Conclusion Top

Our patient had the classical clinical and laboratory manifestations of hemochromatosis, and he completely responded to permenent pacemaker implantation followed by oral amiodarone therapy. Asymptomatic male with hemochromatosis presenting with complete heart block and ventricular tachycardia are the highlights in this case.

  References Top

Shizukuda Y, Tripodi DJ, Zalos G, Bolan CD, Yau YY, Leitman SF, et al. Incidence of cardiac arrhythmiasin asymtomatic hereditary hemochromatosis subjects with C282Y homozygosity. Am J Cardiol 2012;109:856-60.  Back to cited text no. 1
Adams PC, Barton JC. Haemochromatosis. Lancet 2007; 370:1855-60.  Back to cited text no. 2
Steiner M, Meier P, Schuff-Werner P. Hemochromatosis in a young female: The picture continues to broaden. Int J Cardiol 2005;104:229.  Back to cited text no. 3
Sajeev CG, Jayakumar TG, Fassaludeeen AS, Krishnan MN, Venugopal K. Young female with hemochromatosis. Int J Cardiol 2004;93:83.  Back to cited text no. 4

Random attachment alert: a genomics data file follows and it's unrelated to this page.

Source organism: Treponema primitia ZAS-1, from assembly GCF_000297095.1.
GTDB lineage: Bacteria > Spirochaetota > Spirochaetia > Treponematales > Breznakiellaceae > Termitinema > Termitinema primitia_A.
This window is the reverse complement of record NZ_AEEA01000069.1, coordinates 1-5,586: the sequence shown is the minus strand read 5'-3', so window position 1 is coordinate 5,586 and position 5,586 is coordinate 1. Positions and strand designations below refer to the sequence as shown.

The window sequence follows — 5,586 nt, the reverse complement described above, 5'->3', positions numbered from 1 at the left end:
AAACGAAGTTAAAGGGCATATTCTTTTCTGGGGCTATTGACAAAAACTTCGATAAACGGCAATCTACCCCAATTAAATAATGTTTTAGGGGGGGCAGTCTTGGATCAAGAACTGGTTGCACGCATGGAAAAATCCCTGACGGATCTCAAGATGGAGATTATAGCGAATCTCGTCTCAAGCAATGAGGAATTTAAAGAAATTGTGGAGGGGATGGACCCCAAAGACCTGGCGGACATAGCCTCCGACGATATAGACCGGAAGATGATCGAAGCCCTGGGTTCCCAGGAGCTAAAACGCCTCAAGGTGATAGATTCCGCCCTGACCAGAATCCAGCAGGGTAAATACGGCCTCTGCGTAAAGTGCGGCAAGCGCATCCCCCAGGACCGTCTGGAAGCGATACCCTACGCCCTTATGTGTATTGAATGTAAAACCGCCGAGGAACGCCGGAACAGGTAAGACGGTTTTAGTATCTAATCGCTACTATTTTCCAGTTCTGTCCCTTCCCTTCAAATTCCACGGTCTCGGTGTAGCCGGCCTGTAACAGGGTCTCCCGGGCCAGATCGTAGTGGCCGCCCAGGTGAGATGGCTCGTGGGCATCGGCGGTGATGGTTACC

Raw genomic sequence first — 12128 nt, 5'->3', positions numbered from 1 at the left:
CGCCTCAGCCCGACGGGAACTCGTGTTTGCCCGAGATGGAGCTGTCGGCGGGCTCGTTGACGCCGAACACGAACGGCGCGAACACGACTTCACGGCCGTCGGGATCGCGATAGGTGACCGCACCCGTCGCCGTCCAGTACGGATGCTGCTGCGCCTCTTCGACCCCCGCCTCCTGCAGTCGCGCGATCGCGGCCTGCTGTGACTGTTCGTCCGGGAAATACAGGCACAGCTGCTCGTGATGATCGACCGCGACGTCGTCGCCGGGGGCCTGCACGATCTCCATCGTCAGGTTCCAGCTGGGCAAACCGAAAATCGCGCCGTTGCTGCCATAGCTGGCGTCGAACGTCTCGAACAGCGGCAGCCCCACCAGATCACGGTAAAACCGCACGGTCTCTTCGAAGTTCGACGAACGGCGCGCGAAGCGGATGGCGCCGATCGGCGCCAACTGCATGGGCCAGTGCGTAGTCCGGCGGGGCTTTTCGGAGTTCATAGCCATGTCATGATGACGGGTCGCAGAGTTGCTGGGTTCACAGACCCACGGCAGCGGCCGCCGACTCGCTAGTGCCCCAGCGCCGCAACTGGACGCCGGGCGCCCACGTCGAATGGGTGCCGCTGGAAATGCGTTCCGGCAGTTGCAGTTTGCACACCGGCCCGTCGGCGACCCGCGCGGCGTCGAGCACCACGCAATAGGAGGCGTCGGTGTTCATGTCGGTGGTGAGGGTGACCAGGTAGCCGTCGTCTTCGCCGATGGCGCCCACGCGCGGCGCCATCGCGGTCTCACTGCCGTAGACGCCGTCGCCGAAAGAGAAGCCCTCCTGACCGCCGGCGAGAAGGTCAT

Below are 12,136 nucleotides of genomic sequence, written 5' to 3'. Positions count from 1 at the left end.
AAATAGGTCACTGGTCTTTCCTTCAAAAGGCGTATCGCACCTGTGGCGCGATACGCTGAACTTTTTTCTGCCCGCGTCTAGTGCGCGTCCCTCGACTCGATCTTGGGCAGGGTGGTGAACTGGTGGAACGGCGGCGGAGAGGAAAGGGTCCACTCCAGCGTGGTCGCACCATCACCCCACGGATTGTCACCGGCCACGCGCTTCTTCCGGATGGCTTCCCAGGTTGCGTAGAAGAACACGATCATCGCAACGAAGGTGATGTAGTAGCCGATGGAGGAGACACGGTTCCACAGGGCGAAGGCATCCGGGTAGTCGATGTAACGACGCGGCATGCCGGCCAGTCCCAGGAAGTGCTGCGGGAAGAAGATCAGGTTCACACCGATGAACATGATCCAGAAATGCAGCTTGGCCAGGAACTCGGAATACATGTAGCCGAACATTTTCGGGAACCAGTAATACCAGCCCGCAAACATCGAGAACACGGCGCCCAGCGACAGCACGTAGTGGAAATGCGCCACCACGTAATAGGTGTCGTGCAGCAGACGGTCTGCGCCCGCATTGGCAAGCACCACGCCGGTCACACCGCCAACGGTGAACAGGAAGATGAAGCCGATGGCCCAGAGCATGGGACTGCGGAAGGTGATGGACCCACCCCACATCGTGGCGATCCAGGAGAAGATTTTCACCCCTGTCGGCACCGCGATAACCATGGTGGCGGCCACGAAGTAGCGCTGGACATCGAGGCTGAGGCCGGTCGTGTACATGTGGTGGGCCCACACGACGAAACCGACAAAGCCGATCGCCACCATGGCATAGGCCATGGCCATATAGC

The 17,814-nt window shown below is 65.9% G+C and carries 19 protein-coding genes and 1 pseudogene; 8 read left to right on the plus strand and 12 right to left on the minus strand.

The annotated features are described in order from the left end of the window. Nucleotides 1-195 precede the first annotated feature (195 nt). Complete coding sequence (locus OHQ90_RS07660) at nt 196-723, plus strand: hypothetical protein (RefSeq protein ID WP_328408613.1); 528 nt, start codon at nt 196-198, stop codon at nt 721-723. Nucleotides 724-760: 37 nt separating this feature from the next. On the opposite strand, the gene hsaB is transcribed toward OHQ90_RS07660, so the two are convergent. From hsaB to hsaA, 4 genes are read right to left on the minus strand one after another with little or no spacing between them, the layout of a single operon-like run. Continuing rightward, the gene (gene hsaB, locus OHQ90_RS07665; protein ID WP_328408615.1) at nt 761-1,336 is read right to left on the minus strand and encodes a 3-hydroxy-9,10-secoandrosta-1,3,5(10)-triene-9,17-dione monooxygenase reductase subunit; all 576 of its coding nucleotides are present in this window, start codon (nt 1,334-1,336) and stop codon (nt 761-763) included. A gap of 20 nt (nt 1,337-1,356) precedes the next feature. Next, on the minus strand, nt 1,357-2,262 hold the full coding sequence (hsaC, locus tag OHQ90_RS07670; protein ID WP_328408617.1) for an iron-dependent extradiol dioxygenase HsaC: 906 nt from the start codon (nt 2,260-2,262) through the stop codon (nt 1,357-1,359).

Templin C, Pertschy S, Schaefer A. Cardiac hemochromatosis. Int J Cardiol 2007;116:e109-10.  Back to cited text no. 5
Lewis HP. Cardiac involvement in hemochromatosis. Am J Med Sci 1954;227:544-58.  Back to cited text no. 6
James TN. Pathology of the cardiac conduction system in hemochromatosis. N Engl J Med 1964;271:92-4.  Back to cited text no. 7
Rosenqvist M, Hultcrantz R. Prevalence of a haemochromatosis among men with clinically significant bradyarrhythmias. Eur Heart J 1989;10:473-8.  Back to cited text no. 8
Rose RA, Sellan M, Simpson JA, Izaddoustdar F, Cifelli C, Panama BK, et al. Iron overload decreases CaV1.3-dependent L-type Ca2+ currents leading to bradycardia, altered electrical conduction, and atrial fibrillation. Circ Arrhythm Electrophysiol 2011;4:733-42.  Back to cited text no. 9


  [Figure 1], [Figure 2]